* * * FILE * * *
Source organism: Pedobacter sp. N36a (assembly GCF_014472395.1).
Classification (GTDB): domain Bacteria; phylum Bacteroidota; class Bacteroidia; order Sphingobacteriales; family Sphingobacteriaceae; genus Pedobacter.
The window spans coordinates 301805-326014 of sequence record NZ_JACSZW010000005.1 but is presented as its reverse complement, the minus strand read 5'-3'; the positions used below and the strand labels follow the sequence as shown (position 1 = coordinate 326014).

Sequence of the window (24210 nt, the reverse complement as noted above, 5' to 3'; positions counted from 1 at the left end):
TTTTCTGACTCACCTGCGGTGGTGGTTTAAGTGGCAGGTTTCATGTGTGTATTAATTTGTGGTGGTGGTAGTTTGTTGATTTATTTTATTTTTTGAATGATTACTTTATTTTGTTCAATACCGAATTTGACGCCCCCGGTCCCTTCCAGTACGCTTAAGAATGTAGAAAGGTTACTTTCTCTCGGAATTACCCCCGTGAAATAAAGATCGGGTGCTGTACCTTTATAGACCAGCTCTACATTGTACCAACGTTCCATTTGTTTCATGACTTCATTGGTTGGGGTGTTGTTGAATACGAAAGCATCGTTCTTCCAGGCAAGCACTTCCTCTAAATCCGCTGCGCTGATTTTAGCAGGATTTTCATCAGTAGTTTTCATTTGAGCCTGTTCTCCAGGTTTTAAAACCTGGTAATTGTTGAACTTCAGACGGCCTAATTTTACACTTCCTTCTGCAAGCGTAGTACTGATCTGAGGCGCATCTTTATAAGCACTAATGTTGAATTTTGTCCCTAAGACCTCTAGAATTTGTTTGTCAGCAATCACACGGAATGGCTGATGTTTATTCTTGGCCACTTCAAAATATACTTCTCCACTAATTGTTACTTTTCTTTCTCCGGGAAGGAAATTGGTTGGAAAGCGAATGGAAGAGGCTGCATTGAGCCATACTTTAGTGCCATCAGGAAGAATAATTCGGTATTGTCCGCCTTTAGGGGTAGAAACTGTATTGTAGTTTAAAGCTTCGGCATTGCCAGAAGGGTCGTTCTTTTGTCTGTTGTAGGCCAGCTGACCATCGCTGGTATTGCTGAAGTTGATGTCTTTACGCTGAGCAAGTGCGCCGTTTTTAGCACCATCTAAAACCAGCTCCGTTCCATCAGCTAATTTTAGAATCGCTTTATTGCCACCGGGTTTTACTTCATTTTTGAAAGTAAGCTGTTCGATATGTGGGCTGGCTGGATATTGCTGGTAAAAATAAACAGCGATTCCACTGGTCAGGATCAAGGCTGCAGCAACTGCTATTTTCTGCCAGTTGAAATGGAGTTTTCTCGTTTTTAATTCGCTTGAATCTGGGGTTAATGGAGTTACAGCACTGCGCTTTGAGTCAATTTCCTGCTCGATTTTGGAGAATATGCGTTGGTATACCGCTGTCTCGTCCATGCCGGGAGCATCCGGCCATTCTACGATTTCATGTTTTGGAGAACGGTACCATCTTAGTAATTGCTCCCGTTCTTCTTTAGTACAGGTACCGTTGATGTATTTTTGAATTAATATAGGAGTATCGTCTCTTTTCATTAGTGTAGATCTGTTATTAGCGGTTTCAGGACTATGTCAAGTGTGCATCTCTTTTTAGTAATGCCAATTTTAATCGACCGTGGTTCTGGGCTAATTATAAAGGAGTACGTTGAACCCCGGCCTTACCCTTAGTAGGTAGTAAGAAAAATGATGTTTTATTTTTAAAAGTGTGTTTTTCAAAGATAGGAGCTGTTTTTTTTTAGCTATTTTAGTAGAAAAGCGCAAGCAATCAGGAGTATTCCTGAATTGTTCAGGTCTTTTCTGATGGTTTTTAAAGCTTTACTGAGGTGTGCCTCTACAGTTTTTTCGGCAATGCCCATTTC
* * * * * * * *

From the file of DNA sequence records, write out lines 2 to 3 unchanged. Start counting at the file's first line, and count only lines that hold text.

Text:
Classification (GTDB): domain Bacteria; phylum Bacteroidota; class Bacteroidia; order Sphingobacteriales; family Sphingobacteriaceae; genus Pedobacter.
The window spans coordinates 301805-326014 of sequence record NZ_JACSZW010000005.1 but is presented as its reverse complement, the minus strand read 5'-3'; the positions used below and the strand labels follow the sequence as shown (position 1 = coordinate 326014).